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Photo of LISTEN TO THE CITY’s disaster-preparedness workshop with persons with hearing disorders, at Yonsei University, Seoul, 2020. Courtesy Listen to the City.

Post-Covid-19 Art and Urbanism

Also available in:  Chinese

In 2021, the Point asks writers about the deep-seated issues that Covid-19 has brought into view, and how they might tackle these problems to create better post-pandemic futures. Below, Eunseon Park, director of the collective Listen to the City, outlines the importance of resilient urban networks.

Many say that they want to return to life before Covid-19. However, if we continue to live the way we have until now, even greater catastrophes will arise. Art and urbanism can start to chart a different course for a post-Covid-19 future by understanding the complex interrelations that the pandemic has surfaced between the environment, discrimination, racism, and culture.

Epidemiologists have linked the destruction of wildlife habitats to the transmission of pathogens from animals to humans.
High-density cities are particularly vulnerable to the spread of diseases that emerge from this phenomenon. In tandem, cities have become increasingly dangerous as a result of fear and hatred. In South Korea, because of Covid-19, people have shown hostility toward overseas Koreans from Wuhan. In the United States, Australia, Russia, the United Kingdom, and elsewhere, hate crimes against Asians have sharply increased since 2020. 

More importantly, disasters have unequal impacts in that vulnerable people such as women, persons with disabilities, children, the elderly, and low-income households are disproportionally affected. In the 2004 Indian Ocean tsunami, for example, two to three times as many females died in comparison to men because they were forbidden from entering certain shelters for religious reasons; many women also missed opportunities to escape while saving their children and could not climb trees or swim, according to a 2012 paper by researcher Luke Juran. In the case of the 2011 earthquake in Miyagi Prefecture, the Japan Disabilities Forum revealed in 2015 that the death rate of persons with disabilities was 2.4 times higher than the able-bodied.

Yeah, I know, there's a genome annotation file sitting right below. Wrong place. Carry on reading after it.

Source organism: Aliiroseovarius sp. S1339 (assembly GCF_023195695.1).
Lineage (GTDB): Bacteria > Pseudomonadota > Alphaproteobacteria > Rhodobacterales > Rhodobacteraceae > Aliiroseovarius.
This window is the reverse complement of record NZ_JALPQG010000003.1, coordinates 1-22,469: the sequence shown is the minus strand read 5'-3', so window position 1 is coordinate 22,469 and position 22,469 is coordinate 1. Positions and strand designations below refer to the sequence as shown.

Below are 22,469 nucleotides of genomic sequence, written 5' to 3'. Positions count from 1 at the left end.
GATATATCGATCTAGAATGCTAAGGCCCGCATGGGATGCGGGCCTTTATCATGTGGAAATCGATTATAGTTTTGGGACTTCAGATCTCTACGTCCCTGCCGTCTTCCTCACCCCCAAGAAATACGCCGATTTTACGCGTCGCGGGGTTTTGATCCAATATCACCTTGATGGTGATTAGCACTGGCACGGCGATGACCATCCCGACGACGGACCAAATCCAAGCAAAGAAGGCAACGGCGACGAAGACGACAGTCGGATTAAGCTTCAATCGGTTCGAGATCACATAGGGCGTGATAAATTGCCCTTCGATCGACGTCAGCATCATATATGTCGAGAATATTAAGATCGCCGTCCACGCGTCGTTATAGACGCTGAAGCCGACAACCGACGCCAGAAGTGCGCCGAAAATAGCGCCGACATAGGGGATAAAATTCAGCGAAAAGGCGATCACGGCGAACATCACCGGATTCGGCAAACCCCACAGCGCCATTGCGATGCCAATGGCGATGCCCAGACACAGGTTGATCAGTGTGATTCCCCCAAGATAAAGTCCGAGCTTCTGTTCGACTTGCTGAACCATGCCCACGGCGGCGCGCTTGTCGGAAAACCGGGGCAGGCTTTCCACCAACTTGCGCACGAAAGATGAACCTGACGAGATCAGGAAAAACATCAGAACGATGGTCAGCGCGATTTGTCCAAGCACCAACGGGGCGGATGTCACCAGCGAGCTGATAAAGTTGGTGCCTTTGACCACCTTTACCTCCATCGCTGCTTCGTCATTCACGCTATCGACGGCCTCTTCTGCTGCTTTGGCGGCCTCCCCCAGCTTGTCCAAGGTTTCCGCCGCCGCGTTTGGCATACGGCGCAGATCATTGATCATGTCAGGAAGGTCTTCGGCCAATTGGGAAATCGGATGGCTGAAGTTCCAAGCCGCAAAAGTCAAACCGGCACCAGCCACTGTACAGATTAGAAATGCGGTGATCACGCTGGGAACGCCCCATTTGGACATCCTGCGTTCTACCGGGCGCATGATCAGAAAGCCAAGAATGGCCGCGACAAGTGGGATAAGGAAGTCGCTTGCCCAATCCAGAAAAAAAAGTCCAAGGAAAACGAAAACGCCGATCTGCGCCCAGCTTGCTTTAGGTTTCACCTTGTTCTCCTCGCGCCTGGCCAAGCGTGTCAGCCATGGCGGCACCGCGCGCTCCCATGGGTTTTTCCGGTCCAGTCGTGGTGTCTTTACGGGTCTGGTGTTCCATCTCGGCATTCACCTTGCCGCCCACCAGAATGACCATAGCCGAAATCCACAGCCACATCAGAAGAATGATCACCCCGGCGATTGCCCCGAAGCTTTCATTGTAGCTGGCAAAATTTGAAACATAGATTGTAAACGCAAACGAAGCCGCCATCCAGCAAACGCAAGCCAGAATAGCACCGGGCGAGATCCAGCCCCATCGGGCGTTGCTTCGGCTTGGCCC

Likewise, persons with disabilities have been heavily affected by Covid-19. According to the United Nations Human Rights Office of the Commissioner, in 21 countries, the average number of deaths from Covid-19 in social care and psychiatric institutions is a staggering 42–47 percent of all cases. In South Korea, half of those who have died from Covid-19 were infected in social or psychiatric institutions. The first person who died from the virus in South Korea was a male who had lived in a psychiatric institution in Cheongdo County for over 30 years. He weighed only 40 kilograms when he died. Of the 123 people in the institution, 122 eventually became infected. In June 2020, a mother and her son, who had a developmental disorder, committed suicide. A similar incident had happened in March. The deaths were connected to the closure of welfare centers. If there had been better systems to help the integration of persons with developmental disorders in society, these tragedies might have been avoided. If the families of persons with developmental disorders have more connections within their neighborhoods, they might experience less pressure from the difficult responsibilities of caretaking.

Against this backdrop, the inclusive city is an essential concept for overcoming discrimination and exclusion. An inclusive city means all members of society have the same chance to participate in economic, social, and cultural activities, regardless of race, disabilities, or sexual orientation. We have to alleviate the burden on vulnerable populations, including minorities, and work to empower them.

Listen to the City started the “Leave No One Behind” project in this context. We interviewed persons with disabilities who experienced the 2017 Pohang earthquake and the 2019 Goseong wildfire in South Korea; and the 2016 Kumamoto earthquake and 2011 Tohoku earthquake in Japan. This project aims to include persons with disabilities in disaster planning in order to create a resilient urban environment where persons with limited mobility, as well as persons who cannot understand the local language, can live without being excluded. 

One of the keys to creating a resilient city is developing social capital because persons with robust social capital are more
likely to survive disasters. This ties into the initiative’s slogan, “Your Neighborhood Saves You.” Vulnerable populations oftentimes have less social capital and fewer acquaintances. Listen to the City’s project is designed to help facilitate better relations between these vulnerable people and others. Creating networks does not necessarily mean bonding a community. A number of researchers have posited communities as an ideal alternative to neoliberal society. However, feminist scholars such as Iris Young have criticized conventional communities for too often suppressing minorities and exploiting the female labor force. Therefore, we need to imaginatively create different types of urban communities in which everyone is treated equally and diversity is respected.
We can achieve this only when imagination meets daily life. Changing public policies alone is not enough.

There are already artists working to shape alternative urban networks that contrast the brutality of neoliberal society. In
Hong Kong, for example, Michael Leung and his colleagues fight with farmers in Wang Chau Village against developers who pursue
only profits. As a result of efforts in the spheres of art and culture, I hope that post-Covid-19 cities will be better places than those we knew before.

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